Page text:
As you're coming down off your treadmill this month, vowing to keep a resolution to get in shape, you might want to give each of your circuit breakers a little flip, too. That's the recommendation at this website, anyway http://rbi.ims.ca/4911-531.
Talking with Cooper Bussmann Sales VP Larry Woolums at the recent Rockwell Automation Fair had me thinking about fuses and circuit breakers more than I have for some time. I asked Woolums why fuses are still specified for motor circuit protection when breakers are available that can do the same job.
A fuse turns out to be a highly-engineered product, he said, designed to melt as a certain current passes through it. It has no moving parts.
Bussmann's line of low peak fuses are designed to limit the current that can move past the fuse before it breaks. An example from the company's handbook, available at http://rbi.ims.ca/4911-532, illustrates the various currents that could get by in 50,000 symmetrical amp fault.
Bussmann's concern is worker safety, of course. The company worries about the burns a worker could sustain while standing in front of an opened electrical box as a short is happening. Several photos show the explosive effect of 22,000 available amps shorting through a 10 hp IEC motor starter that's protected by Type 1 protection. Type 1 motor starter protection prohibits any danger to persons but allows for component damage. A parenthetical, "with enclosure door closed," explains how the components might be damaged but not a person.
Ordinarily, an enclosure would be shut and anybody near it shielded from any explosion. But I know of at least one situation where a worker would be in front of a live motor starter with the door opened. That's during a thermography inspection, a routine of many maintenance programs.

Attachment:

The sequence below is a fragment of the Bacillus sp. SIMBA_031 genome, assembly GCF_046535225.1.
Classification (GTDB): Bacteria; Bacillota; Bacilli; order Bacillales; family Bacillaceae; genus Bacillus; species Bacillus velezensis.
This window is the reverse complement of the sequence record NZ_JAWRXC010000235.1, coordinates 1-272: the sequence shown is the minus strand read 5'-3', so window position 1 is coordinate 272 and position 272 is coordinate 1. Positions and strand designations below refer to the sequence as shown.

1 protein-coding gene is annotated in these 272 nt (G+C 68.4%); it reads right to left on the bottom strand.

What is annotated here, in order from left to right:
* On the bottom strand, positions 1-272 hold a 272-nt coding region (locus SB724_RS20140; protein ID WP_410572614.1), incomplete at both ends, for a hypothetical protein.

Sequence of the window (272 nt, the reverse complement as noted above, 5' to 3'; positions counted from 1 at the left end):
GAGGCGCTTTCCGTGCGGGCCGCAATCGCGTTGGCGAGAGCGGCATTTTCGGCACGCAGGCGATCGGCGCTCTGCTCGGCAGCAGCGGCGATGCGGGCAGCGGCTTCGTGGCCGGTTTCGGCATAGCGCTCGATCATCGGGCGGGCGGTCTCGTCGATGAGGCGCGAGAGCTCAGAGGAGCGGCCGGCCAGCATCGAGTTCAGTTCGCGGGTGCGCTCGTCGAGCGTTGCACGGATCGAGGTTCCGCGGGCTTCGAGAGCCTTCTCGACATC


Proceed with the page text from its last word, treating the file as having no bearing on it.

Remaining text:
Type 2 motor starter protection permits no component damage and, of course, no danger to persons—again, parenthetically, "with enclosure door closed." To my pedestrian ears, though, that sounds like "no boom allowed." If I'm a thermographer standing in front of an open panel when a short comes down I know which type I'd want installed.
Current limiting molded case circuit breakers are available that will trip the fault and limit the current that gets through, but the Bussmann book says they are three to four times as costly as regular MCCBs and irregular maintenance can extend the time they need to clear a fault. Standard circuit breakers that use fuses as limiters are better, as are some of the company's dual element, time delay fuses, it says. Bussmann believes its low peak fuses are the best choice.
I'm sure the circuit breaker makers have plenty of counter arguments. As Ken Cybart of E-T-A once wrote in these pages http://rbi.ims.ca/4911-533, " 'Fit for further use' breakers must survive a three-cycle short circuit test and continue to provide overload and short circuit protection."
Nothing about engineering is ever clear cut. The codes themselves leave the choice of providing Type 1 or Type 2 motor starter protection to the specifiers.
The debate this sparks goes to the very essence of engineering, the choices that engineers must make to balance safety and reliability, cost and convenience, while protecting people and equipment and waiting for human error.
I'm confident all the engineers reading this exercise their breakers regularly.
Reach Paul at email@example.com.